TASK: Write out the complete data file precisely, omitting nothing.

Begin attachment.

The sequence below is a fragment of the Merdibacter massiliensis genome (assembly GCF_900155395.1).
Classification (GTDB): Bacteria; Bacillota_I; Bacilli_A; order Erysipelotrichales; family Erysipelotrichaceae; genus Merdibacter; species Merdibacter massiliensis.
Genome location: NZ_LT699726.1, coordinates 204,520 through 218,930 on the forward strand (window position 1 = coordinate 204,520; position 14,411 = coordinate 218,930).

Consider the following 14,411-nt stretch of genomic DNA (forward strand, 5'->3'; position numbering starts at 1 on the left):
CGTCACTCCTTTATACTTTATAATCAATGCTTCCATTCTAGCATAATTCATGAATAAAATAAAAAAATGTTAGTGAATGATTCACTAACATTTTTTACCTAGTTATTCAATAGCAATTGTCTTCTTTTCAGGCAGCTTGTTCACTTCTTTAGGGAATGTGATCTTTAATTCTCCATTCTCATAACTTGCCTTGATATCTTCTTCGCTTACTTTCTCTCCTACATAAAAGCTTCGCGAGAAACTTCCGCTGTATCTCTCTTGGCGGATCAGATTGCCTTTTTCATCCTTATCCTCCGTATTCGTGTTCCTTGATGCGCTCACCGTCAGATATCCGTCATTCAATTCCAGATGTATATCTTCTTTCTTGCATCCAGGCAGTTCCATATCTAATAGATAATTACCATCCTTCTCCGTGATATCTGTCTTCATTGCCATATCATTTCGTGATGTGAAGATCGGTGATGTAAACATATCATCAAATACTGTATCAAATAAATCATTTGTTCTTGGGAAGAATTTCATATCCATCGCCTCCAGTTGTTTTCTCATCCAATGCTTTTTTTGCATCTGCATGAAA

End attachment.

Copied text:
The sequence below is a fragment of the Merdibacter massiliensis genome (assembly GCF_900155395.1).
Classification (GTDB): Bacteria; Bacillota_I; Bacilli_A; order Erysipelotrichales; family Erysipelotrichaceae; genus Merdibacter; species Merdibacter massiliensis.
Genome location: NZ_LT699726.1, coordinates 204,520 through 218,930 on the forward strand (window position 1 = coordinate 204,520; position 14,411 = coordinate 218,930).

Consider the following 14,411-nt stretch of genomic DNA (forward strand, 5'->3'; position numbering starts at 1 on the left):
CGTCACTCCTTTATACTTTATAATCAATGCTTCCATTCTAGCATAATTCATGAATAAAATAAAAAAATGTTAGTGAATGATTCACTAACATTTTTTACCTAGTTATTCAATAGCAATTGTCTTCTTTTCAGGCAGCTTGTTCACTTCTTTAGGGAATGTGATCTTTAATTCTCCATTCTCATAACTTGCCTTGATATCTTCTTCGCTTACTTTCTCTCCTACATAAAAGCTTCGCGAGAAACTTCCGCTGTATCTCTCTTGGCGGATCAGATTGCCTTTTTCATCCTTATCCTCCGTATTCGTGTTCCTTGATGCGCTCACCGTCAGATATCCGTCATTCAATTCCAGATGTATATCTTCTTTCTTGCATCCAGGCAGTTCCATATCTAATAGATAATTACCATCCTTCTCCGTGATATCTGTCTTCATTGCCATATCATTTCGTGATGTGAAGATCGGTGATGTAAACATATCATCAAATACTGTATCAAATAAATCATTTGTTCTTGGGAAGAATTTCATATCCATCGCCTCCAGTTGTTTTCTCATCCAATGCTTTTTTTGCATCTGCATGAAA